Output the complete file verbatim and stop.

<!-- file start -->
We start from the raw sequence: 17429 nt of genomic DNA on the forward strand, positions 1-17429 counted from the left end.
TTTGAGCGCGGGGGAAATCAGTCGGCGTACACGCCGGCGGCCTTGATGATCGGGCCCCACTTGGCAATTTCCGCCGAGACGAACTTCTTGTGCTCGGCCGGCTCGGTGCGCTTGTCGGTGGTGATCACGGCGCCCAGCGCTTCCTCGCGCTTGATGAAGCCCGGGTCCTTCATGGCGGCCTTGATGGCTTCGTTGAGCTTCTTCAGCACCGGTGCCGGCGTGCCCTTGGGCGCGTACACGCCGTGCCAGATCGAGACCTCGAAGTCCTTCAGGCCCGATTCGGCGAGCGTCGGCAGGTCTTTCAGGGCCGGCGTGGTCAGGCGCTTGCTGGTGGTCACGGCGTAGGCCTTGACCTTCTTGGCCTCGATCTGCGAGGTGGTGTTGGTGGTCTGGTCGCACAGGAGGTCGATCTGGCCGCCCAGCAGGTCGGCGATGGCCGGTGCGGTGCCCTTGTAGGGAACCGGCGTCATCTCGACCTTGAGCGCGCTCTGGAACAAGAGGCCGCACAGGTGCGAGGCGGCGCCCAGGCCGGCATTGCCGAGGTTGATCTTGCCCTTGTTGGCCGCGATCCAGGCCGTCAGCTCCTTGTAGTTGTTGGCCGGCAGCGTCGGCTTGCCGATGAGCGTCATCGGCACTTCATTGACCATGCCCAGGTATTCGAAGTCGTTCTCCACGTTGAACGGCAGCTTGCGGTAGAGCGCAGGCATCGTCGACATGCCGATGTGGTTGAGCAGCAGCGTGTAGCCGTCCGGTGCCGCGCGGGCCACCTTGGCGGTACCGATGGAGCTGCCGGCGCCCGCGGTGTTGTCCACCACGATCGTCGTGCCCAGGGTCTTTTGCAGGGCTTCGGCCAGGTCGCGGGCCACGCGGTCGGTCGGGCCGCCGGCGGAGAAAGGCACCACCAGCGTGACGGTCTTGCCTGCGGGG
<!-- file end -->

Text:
We start from the raw sequence: 17429 nt of genomic DNA on the forward strand, positions 1-17429 counted from the left end.
TTTGAGCGCGGGGGAAATCAGTCGGCGTACACGCCGGCGGCCTTGATGATCGGGCCCCACTTGGCAATTTCCGCCGAGACGAACTTCTTGTGCTCGGCCGGCTCGGTGCGCTTGTCGGTGGTGATCACGGCGCCCAGCGCTTCCTCGCGCTTGATGAAGCCCGGGTCCTTCATGGCGGCCTTGATGGCTTCGTTGAGCTTCTTCAGCACCGGTGCCGGCGTGCCCTTGGGCGCGTACACGCCGTGCCAGATCGAGACCTCGAAGTCCTTCAGGCCCGATTCGGCGAGCGTCGGCAGGTCTTTCAGGGCCGGCGTGGTCAGGCGCTTGCTGGTGGTCACGGCGTAGGCCTTGACCTTCTTGGCCTCGATCTGCGAGGTGGTGTTGGTGGTCTGGTCGCACAGGAGGTCGATCTGGCCGCCCAGCAGGTCGGCGATGGCCGGTGCGGTGCCCTTGTAGGGAACCGGCGTCATCTCGACCTTGAGCGCGCTCTGGAACAAGAGGCCGCACAGGTGCGAGGCGGCGCCCAGGCCGGCATTGCCGAGGTTGATCTTGCCCTTGTTGGCCGCGATCCAGGCCGTCAGCTCCTTGTAGTTGTTGGCCGGCAGCGTCGGCTTGCCGATGAGCGTCATCGGCACTTCATTGACCATGCCCAGGTATTCGAAGTCGTTCTCCACGTTGAACGGCAGCTTGCGGTAGAGCGCAGGCATCGTCGACATGCCGATGTGGTTGAGCAGCAGCGTGTAGCCGTCCGGTGCCGCGCGGGCCACCTTGGCGGTACCGATGGAGCTGCCGGCGCCCGCGGTGTTGTCCACCACGATCGTCGTGCCCAGGGTCTTTTGCAGGGCTTCGGCCAGGTCGCGGGCCACGCGGTCGGTCGGGCCGCCGGCGGAGAAAGGCACCACCAGCGTGACGGTCTTGCCTGCGGGG